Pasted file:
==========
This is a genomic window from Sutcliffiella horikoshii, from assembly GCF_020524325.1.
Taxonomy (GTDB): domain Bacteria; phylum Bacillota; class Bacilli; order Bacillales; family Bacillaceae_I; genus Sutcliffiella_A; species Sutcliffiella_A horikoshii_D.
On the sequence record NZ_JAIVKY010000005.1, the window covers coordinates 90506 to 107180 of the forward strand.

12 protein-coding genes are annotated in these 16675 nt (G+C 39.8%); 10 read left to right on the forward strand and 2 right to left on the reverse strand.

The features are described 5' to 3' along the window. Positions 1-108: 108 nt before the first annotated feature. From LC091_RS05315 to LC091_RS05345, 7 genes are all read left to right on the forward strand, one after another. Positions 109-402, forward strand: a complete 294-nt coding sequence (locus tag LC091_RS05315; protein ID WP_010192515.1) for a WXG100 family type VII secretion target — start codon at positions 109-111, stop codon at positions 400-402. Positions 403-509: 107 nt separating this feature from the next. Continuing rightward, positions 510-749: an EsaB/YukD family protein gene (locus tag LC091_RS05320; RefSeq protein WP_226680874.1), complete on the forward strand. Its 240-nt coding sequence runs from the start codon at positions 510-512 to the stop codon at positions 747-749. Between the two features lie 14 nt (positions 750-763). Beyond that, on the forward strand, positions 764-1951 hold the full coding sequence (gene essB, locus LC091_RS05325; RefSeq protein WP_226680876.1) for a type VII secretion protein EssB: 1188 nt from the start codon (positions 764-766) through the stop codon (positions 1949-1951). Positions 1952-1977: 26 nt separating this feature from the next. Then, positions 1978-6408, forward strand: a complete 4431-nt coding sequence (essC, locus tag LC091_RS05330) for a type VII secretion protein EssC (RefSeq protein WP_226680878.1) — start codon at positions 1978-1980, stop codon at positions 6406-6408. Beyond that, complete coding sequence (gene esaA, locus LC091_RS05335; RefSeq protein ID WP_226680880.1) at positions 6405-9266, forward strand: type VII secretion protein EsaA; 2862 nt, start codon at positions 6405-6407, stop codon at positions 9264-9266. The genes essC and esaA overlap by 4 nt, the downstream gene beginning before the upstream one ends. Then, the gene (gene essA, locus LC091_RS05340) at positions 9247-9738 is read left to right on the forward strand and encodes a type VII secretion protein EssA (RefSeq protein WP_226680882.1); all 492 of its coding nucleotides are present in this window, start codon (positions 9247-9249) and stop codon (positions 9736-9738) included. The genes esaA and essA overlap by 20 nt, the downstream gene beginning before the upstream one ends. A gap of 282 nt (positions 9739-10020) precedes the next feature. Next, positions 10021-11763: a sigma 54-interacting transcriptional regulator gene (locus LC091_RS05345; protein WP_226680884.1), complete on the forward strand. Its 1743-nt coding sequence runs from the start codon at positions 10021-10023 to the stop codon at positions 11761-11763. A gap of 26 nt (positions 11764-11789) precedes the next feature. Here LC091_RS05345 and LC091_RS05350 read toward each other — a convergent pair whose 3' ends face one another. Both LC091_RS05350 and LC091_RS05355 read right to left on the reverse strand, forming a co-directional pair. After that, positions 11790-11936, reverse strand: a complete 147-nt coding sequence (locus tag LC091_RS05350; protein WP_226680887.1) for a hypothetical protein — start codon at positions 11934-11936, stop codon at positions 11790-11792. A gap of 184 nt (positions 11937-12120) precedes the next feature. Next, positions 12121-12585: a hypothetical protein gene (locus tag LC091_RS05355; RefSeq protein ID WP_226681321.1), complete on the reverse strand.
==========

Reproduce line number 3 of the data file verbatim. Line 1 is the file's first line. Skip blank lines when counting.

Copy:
On the sequence record NZ_JAIVKY010000005.1, the window covers coordinates 90506 to 107180 of the forward strand.